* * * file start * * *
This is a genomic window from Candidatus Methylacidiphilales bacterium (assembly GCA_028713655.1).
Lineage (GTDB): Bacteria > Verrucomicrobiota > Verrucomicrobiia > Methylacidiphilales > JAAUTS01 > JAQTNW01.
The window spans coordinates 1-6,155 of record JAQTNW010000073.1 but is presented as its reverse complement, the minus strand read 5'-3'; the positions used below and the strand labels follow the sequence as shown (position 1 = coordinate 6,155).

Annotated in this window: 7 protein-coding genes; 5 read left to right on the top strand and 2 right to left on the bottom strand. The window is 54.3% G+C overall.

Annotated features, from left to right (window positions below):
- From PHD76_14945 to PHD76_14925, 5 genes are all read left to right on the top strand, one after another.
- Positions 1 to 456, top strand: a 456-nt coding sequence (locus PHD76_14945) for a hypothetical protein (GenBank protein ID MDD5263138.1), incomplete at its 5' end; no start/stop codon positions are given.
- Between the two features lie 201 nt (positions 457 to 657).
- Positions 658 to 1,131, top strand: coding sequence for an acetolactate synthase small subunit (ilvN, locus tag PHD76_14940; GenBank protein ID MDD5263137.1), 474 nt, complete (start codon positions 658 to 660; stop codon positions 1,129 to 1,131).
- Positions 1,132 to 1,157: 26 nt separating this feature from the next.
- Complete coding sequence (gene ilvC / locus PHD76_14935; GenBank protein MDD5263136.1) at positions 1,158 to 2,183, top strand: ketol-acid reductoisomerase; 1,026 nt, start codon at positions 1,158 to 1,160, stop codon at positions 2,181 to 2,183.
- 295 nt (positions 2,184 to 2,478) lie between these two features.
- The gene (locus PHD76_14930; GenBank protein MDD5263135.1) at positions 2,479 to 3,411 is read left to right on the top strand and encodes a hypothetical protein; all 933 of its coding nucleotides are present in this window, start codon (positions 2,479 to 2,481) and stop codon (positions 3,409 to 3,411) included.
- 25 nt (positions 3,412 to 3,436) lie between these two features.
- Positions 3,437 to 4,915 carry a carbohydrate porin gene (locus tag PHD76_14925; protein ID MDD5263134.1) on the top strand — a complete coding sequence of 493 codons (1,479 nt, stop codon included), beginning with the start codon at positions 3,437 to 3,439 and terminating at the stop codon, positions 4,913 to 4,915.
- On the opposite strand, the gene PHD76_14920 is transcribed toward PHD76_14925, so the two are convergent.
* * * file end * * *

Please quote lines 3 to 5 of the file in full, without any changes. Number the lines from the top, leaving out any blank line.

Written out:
The window spans coordinates 1-6,155 of record JAQTNW010000073.1 but is presented as its reverse complement, the minus strand read 5'-3'; the positions used below and the strand labels follow the sequence as shown (position 1 = coordinate 6,155).

Annotated in this window: 7 protein-coding genes; 5 read left to right on the top strand and 2 right to left on the bottom strand. The window is 54.3% G+C overall.

Annotated features, from left to right (window positions below):